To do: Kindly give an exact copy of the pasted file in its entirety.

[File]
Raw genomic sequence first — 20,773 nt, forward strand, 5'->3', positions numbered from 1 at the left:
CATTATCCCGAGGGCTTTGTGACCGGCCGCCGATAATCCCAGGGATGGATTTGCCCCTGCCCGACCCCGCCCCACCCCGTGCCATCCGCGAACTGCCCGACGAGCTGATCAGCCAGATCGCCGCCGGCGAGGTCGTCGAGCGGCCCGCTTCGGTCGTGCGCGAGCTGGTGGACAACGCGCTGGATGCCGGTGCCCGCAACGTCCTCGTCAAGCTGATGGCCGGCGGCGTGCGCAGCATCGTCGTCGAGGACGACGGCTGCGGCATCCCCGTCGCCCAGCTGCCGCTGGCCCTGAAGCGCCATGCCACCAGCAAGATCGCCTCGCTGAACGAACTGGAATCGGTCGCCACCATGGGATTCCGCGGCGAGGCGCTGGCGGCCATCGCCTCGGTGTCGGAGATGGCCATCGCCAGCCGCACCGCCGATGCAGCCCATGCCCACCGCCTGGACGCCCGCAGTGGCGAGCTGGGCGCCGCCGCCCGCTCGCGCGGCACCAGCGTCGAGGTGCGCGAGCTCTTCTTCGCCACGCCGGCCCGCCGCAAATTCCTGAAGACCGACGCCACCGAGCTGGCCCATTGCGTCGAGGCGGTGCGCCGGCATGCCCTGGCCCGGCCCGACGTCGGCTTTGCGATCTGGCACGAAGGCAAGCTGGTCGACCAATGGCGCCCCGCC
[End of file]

Raw genomic sequence first — 20,773 nt, forward strand, 5'->3', positions numbered from 1 at the left:
CATTATCCCGAGGGCTTTGTGACCGGCCGCCGATAATCCCAGGGATGGATTTGCCCCTGCCCGACCCCGCCCCACCCCGTGCCATCCGCGAACTGCCCGACGAGCTGATCAGCCAGATCGCCGCCGGCGAGGTCGTCGAGCGGCCCGCTTCGGTCGTGCGCGAGCTGGTGGACAACGCGCTGGATGCCGGTGCCCGCAACGTCCTCGTCAAGCTGATGGCCGGCGGCGTGCGCAGCATCGTCGTCGAGGACGACGGCTGCGGCATCCCCGTCGCCCAGCTGCCGCTGGCCCTGAAGCGCCATGCCACCAGCAAGATCGCCTCGCTGAACGAACTGGAATCGGTCGCCACCATGGGATTCCGCGGCGAGGCGCTGGCGGCCATCGCCTCGGTGTCGGAGATGGCCATCGCCAGCCGCACCGCCGATGCAGCCCATGCCCACCGCCTGGACGCCCGCAGTGGCGAGCTGGGCGCCGCCGCCCGCTCGCGCGGCACCAGCGTCGAGGTGCGCGAGCTCTTCTTCGCCACGCCGGCCCGCCGCAAATTCCTGAAGACCGACGCCACCGAGCTGGCCCATTGCGTCGAGGCGGTGCGCCGGCATGCCCTGGCCCGGCCCGACGTCGGCTTTGCGATCTGGCACGAAGGCAAGCTGGTCGACCAATGGCGCCCCGCC